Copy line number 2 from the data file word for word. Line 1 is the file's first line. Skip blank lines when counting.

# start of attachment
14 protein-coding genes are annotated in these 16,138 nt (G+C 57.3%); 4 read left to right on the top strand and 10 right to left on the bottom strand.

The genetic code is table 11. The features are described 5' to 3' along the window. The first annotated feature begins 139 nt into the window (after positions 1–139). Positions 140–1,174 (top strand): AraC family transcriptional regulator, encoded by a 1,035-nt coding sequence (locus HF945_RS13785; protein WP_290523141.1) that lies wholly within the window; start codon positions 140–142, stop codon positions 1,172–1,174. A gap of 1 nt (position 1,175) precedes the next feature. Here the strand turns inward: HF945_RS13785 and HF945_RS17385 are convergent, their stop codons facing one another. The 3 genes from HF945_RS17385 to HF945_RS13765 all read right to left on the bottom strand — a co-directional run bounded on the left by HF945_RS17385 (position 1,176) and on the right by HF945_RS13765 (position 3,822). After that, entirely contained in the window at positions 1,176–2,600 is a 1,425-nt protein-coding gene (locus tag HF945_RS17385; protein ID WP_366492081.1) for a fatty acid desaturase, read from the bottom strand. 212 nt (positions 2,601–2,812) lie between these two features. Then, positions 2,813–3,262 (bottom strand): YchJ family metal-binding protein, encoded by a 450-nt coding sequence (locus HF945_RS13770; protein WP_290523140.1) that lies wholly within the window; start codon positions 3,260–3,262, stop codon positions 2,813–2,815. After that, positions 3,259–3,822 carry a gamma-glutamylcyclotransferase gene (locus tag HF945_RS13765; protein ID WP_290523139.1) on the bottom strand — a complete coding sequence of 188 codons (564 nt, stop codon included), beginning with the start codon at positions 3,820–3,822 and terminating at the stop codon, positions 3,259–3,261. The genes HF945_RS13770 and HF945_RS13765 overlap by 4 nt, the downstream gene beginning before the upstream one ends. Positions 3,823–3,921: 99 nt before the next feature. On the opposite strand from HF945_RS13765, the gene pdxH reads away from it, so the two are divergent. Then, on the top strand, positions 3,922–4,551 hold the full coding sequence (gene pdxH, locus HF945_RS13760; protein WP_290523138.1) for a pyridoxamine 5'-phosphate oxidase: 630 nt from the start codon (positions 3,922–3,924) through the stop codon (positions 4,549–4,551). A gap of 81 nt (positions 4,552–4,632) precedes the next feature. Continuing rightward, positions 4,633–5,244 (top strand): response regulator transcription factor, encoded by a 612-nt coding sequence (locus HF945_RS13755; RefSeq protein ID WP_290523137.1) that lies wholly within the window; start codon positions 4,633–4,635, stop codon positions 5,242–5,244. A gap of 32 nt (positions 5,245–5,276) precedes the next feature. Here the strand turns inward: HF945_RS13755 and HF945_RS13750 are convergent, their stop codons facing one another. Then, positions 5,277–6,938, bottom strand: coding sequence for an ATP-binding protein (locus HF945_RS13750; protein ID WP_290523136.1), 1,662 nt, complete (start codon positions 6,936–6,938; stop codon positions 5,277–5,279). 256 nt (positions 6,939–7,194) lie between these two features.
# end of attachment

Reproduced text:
The genetic code is table 11. The features are described 5' to 3' along the window. The first annotated feature begins 139 nt into the window (after positions 1–139). Positions 140–1,174 (top strand): AraC family transcriptional regulator, encoded by a 1,035-nt coding sequence (locus HF945_RS13785; protein WP_290523141.1) that lies wholly within the window; start codon positions 140–142, stop codon positions 1,172–1,174. A gap of 1 nt (position 1,175) precedes the next feature. Here the strand turns inward: HF945_RS13785 and HF945_RS17385 are convergent, their stop codons facing one another. The 3 genes from HF945_RS17385 to HF945_RS13765 all read right to left on the bottom strand — a co-directional run bounded on the left by HF945_RS17385 (position 1,176) and on the right by HF945_RS13765 (position 3,822). After that, entirely contained in the window at positions 1,176–2,600 is a 1,425-nt protein-coding gene (locus tag HF945_RS17385; protein ID WP_366492081.1) for a fatty acid desaturase, read from the bottom strand. 212 nt (positions 2,601–2,812) lie between these two features. Then, positions 2,813–3,262 (bottom strand): YchJ family metal-binding protein, encoded by a 450-nt coding sequence (locus HF945_RS13770; protein WP_290523140.1) that lies wholly within the window; start codon positions 3,260–3,262, stop codon positions 2,813–2,815. After that, positions 3,259–3,822 carry a gamma-glutamylcyclotransferase gene (locus tag HF945_RS13765; protein ID WP_290523139.1) on the bottom strand — a complete coding sequence of 188 codons (564 nt, stop codon included), beginning with the start codon at positions 3,820–3,822 and terminating at the stop codon, positions 3,259–3,261. The genes HF945_RS13770 and HF945_RS13765 overlap by 4 nt, the downstream gene beginning before the upstream one ends. Positions 3,823–3,921: 99 nt before the next feature. On the opposite strand from HF945_RS13765, the gene pdxH reads away from it, so the two are divergent. Then, on the top strand, positions 3,922–4,551 hold the full coding sequence (gene pdxH, locus HF945_RS13760; protein WP_290523138.1) for a pyridoxamine 5'-phosphate oxidase: 630 nt from the start codon (positions 3,922–3,924) through the stop codon (positions 4,549–4,551). A gap of 81 nt (positions 4,552–4,632) precedes the next feature. Continuing rightward, positions 4,633–5,244 (top strand): response regulator transcription factor, encoded by a 612-nt coding sequence (locus HF945_RS13755; RefSeq protein ID WP_290523137.1) that lies wholly within the window; start codon positions 4,633–4,635, stop codon positions 5,242–5,244. A gap of 32 nt (positions 5,245–5,276) precedes the next feature. Here the strand turns inward: HF945_RS13755 and HF945_RS13750 are convergent, their stop codons facing one another. Then, positions 5,277–6,938, bottom strand: coding sequence for an ATP-binding protein (locus HF945_RS13750; protein ID WP_290523136.1), 1,662 nt, complete (start codon positions 6,936–6,938; stop codon positions 5,277–5,279). 256 nt (positions 6,939–7,194) lie between these two features.